Nonetheless, the next day, I received an email with the results saying that I got the full scholarship. I was utterly bewildered; part of me did not think I would get the success I wanted so fast. It almost felt like a miracle happened for the second time. I suppose the Universe believed that I was meant to learn even more and teach in the future.

Final notes

Aside from getting the qualification to teach, why go back to school? That is a common question that people often ask me and their argument is that “you just need an amazing portfolio or skills” to teach. I rarely get angry but I find this statement rather infuriating and probably the worst thing a person can say to me.

First of all, I think there is a fallacy that having the ability to make “cool” works or having a great portfolio constitutes a great motion design teacher. However, the best players may not necessarily be the best teachers. There is a difference between an “instructor” and an “educator,” with the latter being what I am interested in so I can help people live better lives.

Secondly, the point of education is not about getting a job, it is about expanding our comfort zone, raising our quality of life, training our critical thinking, developing future-proof skills, and most importantly going through a transformation. I feel that society and culture have goose-stepped us into thinking that the most important thing when you are in college is to be “ready” to work and get a job right after graduation. If you think about it, that sounds like a factory. We are going through a “learning” factory so we can work in another factory when we graduate, and we work for the rest of our lives till we die. If you ever get the chance, do read Deleuze’s Postscript on the Societies of Control to learn more about the omnipresent system that controls virtually how we live our lives and think. Jobs are still important but it should not dominate your entire life; I believe people should focus more on developing their intentions on how they want to live their lives in the future and define what is success to them. There are many facets of going to school that are more than just career-related, I feel that I am going back to school to refine the way I think, be exposed to new opportunities, and have the autonomy to do research and develop, or pursue personal projects. I recently completed my first term at graduate school, and I have to say I am happy to be back despite classes being virtual. I realized there was so much more I needed to learn about honing my creative practice by building on the foundations once more but on a higher level.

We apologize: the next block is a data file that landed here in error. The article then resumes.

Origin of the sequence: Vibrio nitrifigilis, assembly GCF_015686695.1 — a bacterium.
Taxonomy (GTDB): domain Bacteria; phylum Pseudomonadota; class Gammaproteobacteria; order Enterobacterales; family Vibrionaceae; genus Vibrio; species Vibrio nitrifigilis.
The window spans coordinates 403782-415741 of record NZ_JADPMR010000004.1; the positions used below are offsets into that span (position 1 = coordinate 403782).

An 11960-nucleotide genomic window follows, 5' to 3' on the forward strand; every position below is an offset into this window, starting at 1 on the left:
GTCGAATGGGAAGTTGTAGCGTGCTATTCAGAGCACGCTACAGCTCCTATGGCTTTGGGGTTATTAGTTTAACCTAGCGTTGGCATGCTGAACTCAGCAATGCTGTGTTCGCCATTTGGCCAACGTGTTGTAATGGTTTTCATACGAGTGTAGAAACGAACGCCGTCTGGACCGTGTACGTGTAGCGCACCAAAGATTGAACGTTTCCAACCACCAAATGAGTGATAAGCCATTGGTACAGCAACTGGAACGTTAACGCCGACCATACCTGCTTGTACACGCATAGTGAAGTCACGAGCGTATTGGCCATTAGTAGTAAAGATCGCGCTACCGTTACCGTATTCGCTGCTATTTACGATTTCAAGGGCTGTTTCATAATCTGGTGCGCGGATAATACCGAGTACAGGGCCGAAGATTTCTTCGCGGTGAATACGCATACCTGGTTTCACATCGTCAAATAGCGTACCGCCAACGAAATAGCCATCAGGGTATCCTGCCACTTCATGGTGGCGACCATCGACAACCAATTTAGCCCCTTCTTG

This amazing opportunity would not have been possible if it weren’t for the following people: Rasita Kartarahardja, Diana Rex, Nestor Tomaselli, Adam Newbold, David Conklin, Sean Co, Adrian Ferma, Raven Chau, and of course everyone who believed in me!

My first quarter back at SCAD, Fall 2020

How to prepare for an interview

For those who are curious, as well as my peers, about how I prepared my portfolio and myself for the interview, below is a small guide along with some personal insights.


Having a good portfolio is the minimum you need to have, so the question is: How do you make yourself outstanding? How does one discern great from good? One easy way is to think about how you can niche down within your industry. Say for motion design, you might want to go deeper into 3D design and animation with Cinema 4D, and further down, perhaps particle effects or dynamics. In a way, that sounds like becoming a specialist. Your specialty does not have to be technical but it can also be the type of work you do. Imagine you are a motion designer who does work specifically for clients in tech startups, or maybe concert visualization, or even vegan brands. Pick something that aligns with your personal values or what you love! My advice to you is not about becoming a specialist but rather finding your “element” or your angle. Another way to put it is that we should aim to become specialized generalists; specialists should diversify their skills and generalists should hone in on a skill deeply. Everyone has different sets of skills and talents, find out what works best for you. Like I said, the goal is to become an “outstanding” motion designer; someone who is distinct from the crowd.


To put your best foot forward during an interview, you have to make use of “positioning,” which is the act of creating an image for yourself based on your intended audience. The Futur has excellent videos on “positioning” which I highly recommend everyone to watch if they want to be successful at anything. Personally, I positioned myself as an educator; someone who loves to teach and wants to develop a teaching career in the future. I demonstrate that through: